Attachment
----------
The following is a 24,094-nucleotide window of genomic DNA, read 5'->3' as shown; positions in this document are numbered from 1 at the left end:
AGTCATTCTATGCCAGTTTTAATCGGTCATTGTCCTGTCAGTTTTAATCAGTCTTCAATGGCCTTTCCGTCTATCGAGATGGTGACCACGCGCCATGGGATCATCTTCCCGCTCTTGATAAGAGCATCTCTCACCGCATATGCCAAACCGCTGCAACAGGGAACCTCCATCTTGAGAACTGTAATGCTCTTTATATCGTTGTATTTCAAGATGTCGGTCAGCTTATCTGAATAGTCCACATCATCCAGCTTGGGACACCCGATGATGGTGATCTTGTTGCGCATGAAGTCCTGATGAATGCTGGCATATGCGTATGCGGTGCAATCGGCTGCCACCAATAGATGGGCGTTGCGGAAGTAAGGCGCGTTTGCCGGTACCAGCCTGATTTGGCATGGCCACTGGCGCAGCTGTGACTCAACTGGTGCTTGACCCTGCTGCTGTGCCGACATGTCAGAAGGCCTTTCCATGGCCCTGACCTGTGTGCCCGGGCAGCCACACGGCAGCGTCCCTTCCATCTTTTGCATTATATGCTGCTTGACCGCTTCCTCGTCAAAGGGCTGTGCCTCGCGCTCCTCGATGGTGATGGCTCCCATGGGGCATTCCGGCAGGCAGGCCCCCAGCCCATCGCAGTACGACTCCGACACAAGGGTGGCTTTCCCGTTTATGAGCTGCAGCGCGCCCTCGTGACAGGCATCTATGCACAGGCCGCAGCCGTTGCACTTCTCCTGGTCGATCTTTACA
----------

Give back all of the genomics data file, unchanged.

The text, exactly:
The following is a 24,094-nucleotide window of genomic DNA, read 5'->3' as shown; positions in this document are numbered from 1 at the left end:
AGTCATTCTATGCCAGTTTTAATCGGTCATTGTCCTGTCAGTTTTAATCAGTCTTCAATGGCCTTTCCGTCTATCGAGATGGTGACCACGCGCCATGGGATCATCTTCCCGCTCTTGATAAGAGCATCTCTCACCGCATATGCCAAACCGCTGCAACAGGGAACCTCCATCTTGAGAACTGTAATGCTCTTTATATCGTTGTATTTCAAGATGTCGGTCAGCTTATCTGAATAGTCCACATCATCCAGCTTGGGACACCCGATGATGGTGATCTTGTTGCGCATGAAGTCCTGATGAATGCTGGCATATGCGTATGCGGTGCAATCGGCTGCCACCAATAGATGGGCGTTGCGGAAGTAAGGCGCGTTTGCCGGTACCAGCCTGATTTGGCATGGCCACTGGCGCAGCTGTGACTCAACTGGTGCTTGACCCTGCTGCTGTGCCGACATGTCAGAAGGCCTTTCCATGGCCCTGACCTGTGTGCCCGGGCAGCCACACGGCAGCGTCCCTTCCATCTTTTGCATTATATGCTGCTTGACCGCTTCCTCGTCAAAGGGCTGTGCCTCGCGCTCCTCGATGGTGATGGCTCCCATGGGGCATTCCGGCAGGCAGGCCCCCAGCCCATCGCAGTACGACTCCGACACAAGGGTGGCTTTCCCGTTTATGAGCTGCAGCGCGCCCTCGTGACAGGCATCTATGCACAGGCCGCAGCCGTTGCACTTCTCCTGGTCGATCTTTACA